Think holistically and against stereotypes. Aim for achieving empathy, try, prototype, iterate. Approach everything you do with a positive and playful attitude, with high tolerance for mistakes.
These were some of the core qualities of design thinking, presented by Katja Tschimmel during a two-day course on design thinking at Laurea university on 8-9 September. A thought-provoking and mind-blowing dip into a new world of creative thinking, trying things out courageously and lightly, and changing course agilely based on the feedback collected during the trying out period.
The backbone for the two days was Katja Tschimmel’s Evolution 6² model for innovation and design thinking. Going through a complex tool for processes that normally take months in just two days was hectic, and a real crash course to design thinking.
Coming from a civil society and development background, some of the principles of design thinking felt familiar from the beginning. Involving people in processes and decisions concerning them is obvious for every development practitioner. Having mapped out various problem trees and solution trees while doing development project planning in the past, some of Tschimmel’s methods felt comfortable and familiar, such as opportunity mindmapping, brainwriting and idea clustering. But while in the traditional development world the problem and solution trees are the most creative part of the process, and the process continues with building a rather strict and stiff logical framework, in design thinking these are only the first steps in a creative process.
Being very poor in drawing, I personally struggle a lot with how strongly the whole concept relies on visualisation of different concepts and actors. However, it also provides the most fundamental possibilities for breaking old habits and stepping into new territories. According to Katja Tschimmel’s article ”Design Thinking as an effective Toolkit for Innovation”, visualisation is an important part of design thinking, as visual perception is the dominating sense. Visualising offers a different perspective to the task at hand, and the opportunity to store ideas throughout the process.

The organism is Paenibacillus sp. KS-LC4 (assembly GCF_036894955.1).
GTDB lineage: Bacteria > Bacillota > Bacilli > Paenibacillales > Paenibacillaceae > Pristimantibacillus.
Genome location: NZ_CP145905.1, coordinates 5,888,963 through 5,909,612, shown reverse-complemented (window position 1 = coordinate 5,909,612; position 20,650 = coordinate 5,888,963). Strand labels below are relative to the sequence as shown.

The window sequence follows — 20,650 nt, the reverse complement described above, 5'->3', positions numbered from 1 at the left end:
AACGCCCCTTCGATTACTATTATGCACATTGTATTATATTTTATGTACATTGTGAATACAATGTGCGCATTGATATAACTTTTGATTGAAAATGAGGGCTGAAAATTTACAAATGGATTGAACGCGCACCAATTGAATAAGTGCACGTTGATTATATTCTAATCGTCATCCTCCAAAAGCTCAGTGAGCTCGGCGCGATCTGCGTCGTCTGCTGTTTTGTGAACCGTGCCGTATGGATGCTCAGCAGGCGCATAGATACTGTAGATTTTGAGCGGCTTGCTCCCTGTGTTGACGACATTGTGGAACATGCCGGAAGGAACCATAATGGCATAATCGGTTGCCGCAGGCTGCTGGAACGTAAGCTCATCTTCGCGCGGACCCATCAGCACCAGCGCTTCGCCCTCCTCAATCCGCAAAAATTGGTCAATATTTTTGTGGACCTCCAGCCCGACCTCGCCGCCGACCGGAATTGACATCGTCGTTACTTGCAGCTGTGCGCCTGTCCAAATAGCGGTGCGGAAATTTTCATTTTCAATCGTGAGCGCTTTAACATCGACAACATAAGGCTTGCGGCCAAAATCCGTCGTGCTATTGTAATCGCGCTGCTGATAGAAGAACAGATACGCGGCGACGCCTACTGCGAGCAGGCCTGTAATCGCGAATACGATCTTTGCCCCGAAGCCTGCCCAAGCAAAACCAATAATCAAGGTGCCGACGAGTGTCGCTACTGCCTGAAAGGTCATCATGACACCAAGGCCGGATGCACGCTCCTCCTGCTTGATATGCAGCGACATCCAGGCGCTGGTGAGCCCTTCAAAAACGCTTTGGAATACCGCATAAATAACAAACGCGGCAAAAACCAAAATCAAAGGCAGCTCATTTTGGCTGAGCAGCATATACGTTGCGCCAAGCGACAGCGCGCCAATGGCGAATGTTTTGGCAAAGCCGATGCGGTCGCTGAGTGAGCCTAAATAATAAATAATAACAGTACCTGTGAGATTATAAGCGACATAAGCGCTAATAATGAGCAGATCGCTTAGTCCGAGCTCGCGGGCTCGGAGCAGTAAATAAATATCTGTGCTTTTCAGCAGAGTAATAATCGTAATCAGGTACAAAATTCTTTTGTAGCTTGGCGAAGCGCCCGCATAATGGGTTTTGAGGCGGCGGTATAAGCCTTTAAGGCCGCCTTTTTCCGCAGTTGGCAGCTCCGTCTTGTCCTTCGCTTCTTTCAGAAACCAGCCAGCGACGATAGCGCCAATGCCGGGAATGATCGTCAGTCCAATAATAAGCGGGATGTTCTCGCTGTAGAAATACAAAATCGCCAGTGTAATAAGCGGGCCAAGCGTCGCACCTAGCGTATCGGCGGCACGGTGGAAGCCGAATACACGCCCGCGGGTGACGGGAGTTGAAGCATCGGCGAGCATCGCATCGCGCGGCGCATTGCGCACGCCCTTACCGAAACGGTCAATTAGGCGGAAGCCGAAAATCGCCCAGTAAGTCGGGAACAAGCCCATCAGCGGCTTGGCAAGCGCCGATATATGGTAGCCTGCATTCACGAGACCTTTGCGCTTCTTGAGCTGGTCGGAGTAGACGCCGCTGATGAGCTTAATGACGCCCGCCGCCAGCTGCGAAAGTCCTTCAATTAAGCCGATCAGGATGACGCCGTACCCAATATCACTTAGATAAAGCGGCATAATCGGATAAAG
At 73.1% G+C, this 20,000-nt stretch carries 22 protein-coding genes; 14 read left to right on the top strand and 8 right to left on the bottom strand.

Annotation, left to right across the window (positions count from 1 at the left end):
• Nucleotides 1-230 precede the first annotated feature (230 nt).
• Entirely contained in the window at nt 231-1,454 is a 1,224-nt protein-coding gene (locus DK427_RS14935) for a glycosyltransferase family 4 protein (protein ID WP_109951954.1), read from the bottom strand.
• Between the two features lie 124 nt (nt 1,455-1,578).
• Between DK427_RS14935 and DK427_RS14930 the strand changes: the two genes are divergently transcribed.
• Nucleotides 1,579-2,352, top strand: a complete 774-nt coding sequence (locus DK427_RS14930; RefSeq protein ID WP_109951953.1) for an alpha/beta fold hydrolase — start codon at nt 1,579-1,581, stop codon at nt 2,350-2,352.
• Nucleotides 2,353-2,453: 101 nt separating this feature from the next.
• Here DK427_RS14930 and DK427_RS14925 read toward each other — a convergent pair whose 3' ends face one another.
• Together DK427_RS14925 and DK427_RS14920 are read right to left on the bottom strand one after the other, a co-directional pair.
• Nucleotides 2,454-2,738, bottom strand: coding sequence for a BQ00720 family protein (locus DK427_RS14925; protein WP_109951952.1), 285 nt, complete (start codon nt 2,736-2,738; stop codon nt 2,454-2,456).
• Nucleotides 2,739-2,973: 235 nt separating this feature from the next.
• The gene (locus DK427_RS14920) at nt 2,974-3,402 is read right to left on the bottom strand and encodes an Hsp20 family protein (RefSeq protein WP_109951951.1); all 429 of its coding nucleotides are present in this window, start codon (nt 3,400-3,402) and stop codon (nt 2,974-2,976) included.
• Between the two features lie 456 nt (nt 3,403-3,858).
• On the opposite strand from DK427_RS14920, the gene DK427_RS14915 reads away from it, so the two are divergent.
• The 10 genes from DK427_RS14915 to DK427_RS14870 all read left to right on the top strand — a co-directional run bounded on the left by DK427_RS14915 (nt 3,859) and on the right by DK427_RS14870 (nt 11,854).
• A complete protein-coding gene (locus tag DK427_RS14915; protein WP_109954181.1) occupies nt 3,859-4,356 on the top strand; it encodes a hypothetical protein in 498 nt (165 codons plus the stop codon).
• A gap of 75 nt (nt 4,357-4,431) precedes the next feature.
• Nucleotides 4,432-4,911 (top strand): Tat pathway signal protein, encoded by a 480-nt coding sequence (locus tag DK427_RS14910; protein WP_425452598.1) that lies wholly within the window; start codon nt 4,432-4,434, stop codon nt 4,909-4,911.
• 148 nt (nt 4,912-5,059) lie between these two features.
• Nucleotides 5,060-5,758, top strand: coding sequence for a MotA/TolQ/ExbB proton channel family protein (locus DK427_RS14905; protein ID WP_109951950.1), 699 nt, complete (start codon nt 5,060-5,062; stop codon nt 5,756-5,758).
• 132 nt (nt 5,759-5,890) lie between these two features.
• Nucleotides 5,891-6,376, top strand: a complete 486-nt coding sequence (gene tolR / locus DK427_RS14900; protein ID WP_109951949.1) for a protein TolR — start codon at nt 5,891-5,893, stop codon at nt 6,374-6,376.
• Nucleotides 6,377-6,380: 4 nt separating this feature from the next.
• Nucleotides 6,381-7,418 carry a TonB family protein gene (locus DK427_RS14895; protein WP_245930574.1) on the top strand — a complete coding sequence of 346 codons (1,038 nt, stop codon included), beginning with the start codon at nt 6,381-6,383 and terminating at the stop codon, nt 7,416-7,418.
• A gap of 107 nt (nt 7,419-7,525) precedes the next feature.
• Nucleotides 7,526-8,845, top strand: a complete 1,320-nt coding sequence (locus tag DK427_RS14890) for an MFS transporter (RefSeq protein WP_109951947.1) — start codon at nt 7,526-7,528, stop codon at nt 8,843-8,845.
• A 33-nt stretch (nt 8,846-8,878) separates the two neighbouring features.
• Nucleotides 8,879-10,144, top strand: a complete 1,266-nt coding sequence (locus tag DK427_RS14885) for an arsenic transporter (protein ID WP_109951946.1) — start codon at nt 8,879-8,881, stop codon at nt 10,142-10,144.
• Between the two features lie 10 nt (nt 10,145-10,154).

Another aspect of visualisation is early prototyping. Testing the ideas out early and quickly with rapid prototyping ensures that the project doesn’t lead to a long and expensive process that results in failure. To me, this is a major shift in thinking and in way of working, as this genuinely creates spaces for creating new, innovative solutions to old problems, without the risk of spending too much resources on something that doesn’t work out in the end. Tim Brown points out in his article ”Design Thinking” that it’s actually even better, if the prototype isn’t a polished and finished version of the service or product. The more finished it is, the less likely the creators are to change the prototype based on the feedback collected from users, and that the goal of a prototype is to learn about which way to develop the idea further.
Therefore we should all embrace the incompleteness and roughness of our ideas and ways of working, and dive deep into the world of design thinking. I’m sure we’ll come out more empathetic and open-minded at the other end.
Tschimmel, Katja 2012. Design Thinking as an effective Toolkit for Innovation. In:
Proceedings of the XXIII ISPIM Conference: Action for Innovation: Innovating from Experience. Barcelona.